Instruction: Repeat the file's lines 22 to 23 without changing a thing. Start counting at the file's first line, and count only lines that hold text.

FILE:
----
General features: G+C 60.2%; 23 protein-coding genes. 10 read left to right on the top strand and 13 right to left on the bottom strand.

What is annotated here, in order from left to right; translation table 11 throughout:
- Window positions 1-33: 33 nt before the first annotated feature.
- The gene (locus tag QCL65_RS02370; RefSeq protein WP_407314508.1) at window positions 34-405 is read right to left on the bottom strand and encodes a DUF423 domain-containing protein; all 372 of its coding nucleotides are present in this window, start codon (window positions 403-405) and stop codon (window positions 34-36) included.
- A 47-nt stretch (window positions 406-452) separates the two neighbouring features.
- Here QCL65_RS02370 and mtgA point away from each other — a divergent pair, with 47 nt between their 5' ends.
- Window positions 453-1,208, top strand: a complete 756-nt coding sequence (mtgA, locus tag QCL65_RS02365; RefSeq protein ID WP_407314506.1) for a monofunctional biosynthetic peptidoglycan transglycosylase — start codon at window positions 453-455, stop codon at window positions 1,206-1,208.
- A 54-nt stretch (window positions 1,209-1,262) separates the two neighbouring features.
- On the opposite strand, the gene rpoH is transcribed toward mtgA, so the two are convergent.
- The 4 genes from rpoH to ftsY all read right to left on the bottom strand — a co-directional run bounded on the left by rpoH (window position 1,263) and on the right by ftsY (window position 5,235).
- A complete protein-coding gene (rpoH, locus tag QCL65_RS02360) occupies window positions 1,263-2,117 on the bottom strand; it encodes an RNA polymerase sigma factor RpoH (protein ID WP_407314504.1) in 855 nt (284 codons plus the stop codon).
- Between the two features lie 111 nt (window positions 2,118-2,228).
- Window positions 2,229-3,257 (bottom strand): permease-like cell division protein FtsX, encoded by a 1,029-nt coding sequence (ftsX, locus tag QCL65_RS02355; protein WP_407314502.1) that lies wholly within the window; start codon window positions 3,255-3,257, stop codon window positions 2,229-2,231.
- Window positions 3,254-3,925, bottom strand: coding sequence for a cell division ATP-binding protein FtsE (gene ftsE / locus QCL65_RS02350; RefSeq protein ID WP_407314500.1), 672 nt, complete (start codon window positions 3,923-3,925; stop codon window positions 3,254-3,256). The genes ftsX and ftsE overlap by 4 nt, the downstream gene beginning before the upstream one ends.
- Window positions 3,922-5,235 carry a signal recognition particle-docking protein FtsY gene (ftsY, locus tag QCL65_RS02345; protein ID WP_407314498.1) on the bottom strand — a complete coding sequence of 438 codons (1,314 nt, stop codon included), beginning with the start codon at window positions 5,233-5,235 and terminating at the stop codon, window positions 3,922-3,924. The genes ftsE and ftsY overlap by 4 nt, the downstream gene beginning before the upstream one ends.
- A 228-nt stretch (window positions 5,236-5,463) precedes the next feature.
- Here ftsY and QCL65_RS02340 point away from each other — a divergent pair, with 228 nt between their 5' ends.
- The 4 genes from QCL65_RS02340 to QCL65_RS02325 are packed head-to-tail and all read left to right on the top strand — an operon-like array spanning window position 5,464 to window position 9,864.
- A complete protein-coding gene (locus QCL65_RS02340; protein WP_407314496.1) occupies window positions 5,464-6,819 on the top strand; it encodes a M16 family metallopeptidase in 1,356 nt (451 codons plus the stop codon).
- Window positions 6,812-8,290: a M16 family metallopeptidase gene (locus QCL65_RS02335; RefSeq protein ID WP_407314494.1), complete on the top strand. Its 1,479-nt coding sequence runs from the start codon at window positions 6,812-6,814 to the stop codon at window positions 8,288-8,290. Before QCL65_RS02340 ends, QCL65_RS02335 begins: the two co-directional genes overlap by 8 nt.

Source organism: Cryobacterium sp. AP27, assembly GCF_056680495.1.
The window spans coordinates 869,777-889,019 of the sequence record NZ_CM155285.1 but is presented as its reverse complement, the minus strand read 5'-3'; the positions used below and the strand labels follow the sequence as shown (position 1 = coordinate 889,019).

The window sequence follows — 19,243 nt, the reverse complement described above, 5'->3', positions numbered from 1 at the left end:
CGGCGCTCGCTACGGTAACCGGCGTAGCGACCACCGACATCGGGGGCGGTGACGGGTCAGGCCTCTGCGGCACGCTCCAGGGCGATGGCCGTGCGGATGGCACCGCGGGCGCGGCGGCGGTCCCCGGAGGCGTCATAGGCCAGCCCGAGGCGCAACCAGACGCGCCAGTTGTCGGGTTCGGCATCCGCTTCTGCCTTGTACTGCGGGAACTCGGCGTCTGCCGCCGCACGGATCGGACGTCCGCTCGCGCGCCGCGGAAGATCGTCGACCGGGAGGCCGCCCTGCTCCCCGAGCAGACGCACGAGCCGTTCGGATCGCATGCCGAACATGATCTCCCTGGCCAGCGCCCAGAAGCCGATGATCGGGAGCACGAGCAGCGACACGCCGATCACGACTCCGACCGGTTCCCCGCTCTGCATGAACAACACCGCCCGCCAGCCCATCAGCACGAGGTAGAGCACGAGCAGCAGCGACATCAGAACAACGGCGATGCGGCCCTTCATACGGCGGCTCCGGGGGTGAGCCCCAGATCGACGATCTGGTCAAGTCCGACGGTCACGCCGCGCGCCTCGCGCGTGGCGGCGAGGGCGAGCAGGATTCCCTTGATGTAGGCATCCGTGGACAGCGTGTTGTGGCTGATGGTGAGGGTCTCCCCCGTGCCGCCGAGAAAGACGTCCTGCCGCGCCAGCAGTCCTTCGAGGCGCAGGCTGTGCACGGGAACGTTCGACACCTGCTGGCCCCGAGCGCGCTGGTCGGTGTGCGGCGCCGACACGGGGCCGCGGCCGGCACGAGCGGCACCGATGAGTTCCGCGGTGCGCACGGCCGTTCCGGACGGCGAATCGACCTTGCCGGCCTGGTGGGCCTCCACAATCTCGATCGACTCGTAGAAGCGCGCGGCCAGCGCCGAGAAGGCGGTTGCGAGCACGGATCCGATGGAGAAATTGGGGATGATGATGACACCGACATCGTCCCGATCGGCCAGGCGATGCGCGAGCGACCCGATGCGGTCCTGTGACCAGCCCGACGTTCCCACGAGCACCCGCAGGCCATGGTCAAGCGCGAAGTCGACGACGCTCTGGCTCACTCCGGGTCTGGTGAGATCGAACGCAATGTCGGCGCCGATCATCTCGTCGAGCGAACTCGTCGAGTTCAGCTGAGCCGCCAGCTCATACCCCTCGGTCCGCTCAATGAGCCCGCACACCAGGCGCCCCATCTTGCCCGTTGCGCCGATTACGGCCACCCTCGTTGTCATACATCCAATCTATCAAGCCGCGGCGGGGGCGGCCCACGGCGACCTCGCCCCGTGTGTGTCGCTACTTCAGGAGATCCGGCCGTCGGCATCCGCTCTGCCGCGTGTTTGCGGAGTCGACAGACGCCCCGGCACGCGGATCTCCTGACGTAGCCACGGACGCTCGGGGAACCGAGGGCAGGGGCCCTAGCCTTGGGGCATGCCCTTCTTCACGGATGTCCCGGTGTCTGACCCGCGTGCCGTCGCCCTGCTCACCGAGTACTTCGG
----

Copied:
The window spans coordinates 869,777-889,019 of the sequence record NZ_CM155285.1 but is presented as its reverse complement, the minus strand read 5'-3'; the positions used below and the strand labels follow the sequence as shown (position 1 = coordinate 889,019).

The window sequence follows — 19,243 nt, the reverse complement described above, 5'->3', positions numbered from 1 at the left end: